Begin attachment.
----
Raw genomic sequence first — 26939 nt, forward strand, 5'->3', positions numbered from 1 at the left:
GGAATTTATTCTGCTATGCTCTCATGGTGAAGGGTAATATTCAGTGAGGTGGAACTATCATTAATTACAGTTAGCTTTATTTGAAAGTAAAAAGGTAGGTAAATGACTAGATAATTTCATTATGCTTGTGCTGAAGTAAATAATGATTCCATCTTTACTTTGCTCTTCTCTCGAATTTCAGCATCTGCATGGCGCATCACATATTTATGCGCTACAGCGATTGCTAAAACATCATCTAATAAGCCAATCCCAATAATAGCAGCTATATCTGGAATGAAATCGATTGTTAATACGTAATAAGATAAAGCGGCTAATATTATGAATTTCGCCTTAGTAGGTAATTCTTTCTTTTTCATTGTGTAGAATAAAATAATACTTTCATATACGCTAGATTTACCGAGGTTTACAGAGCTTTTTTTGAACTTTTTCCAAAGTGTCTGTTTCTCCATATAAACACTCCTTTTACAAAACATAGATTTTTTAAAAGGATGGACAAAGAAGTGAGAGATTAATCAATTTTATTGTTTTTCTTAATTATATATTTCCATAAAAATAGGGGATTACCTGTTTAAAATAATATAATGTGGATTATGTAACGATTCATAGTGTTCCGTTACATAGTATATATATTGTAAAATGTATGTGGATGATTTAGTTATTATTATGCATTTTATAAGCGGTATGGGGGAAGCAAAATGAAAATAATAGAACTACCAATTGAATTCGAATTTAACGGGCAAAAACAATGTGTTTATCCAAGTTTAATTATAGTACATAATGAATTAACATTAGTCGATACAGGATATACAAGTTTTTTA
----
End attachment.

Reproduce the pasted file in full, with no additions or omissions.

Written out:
Raw genomic sequence first — 26939 nt, forward strand, 5'->3', positions numbered from 1 at the left:
GGAATTTATTCTGCTATGCTCTCATGGTGAAGGGTAATATTCAGTGAGGTGGAACTATCATTAATTACAGTTAGCTTTATTTGAAAGTAAAAAGGTAGGTAAATGACTAGATAATTTCATTATGCTTGTGCTGAAGTAAATAATGATTCCATCTTTACTTTGCTCTTCTCTCGAATTTCAGCATCTGCATGGCGCATCACATATTTATGCGCTACAGCGATTGCTAAAACATCATCTAATAAGCCAATCCCAATAATAGCAGCTATATCTGGAATGAAATCGATTGTTAATACGTAATAAGATAAAGCGGCTAATATTATGAATTTCGCCTTAGTAGGTAATTCTTTCTTTTTCATTGTGTAGAATAAAATAATACTTTCATATACGCTAGATTTACCGAGGTTTACAGAGCTTTTTTTGAACTTTTTCCAAAGTGTCTGTTTCTCCATATAAACACTCCTTTTACAAAACATAGATTTTTTAAAAGGATGGACAAAGAAGTGAGAGATTAATCAATTTTATTGTTTTTCTTAATTATATATTTCCATAAAAATAGGGGATTACCTGTTTAAAATAATATAATGTGGATTATGTAACGATTCATAGTGTTCCGTTACATAGTATATATATTGTAAAATGTATGTGGATGATTTAGTTATTATTATGCATTTTATAAGCGGTATGGGGGAAGCAAAATGAAAATAATAGAACTACCAATTGAATTCGAATTTAACGGGCAAAAACAATGTGTTTATCCAAGTTTAATTATAGTACATAATGAATTAACATTAGTCGATACAGGATATACAAGTTTTTTA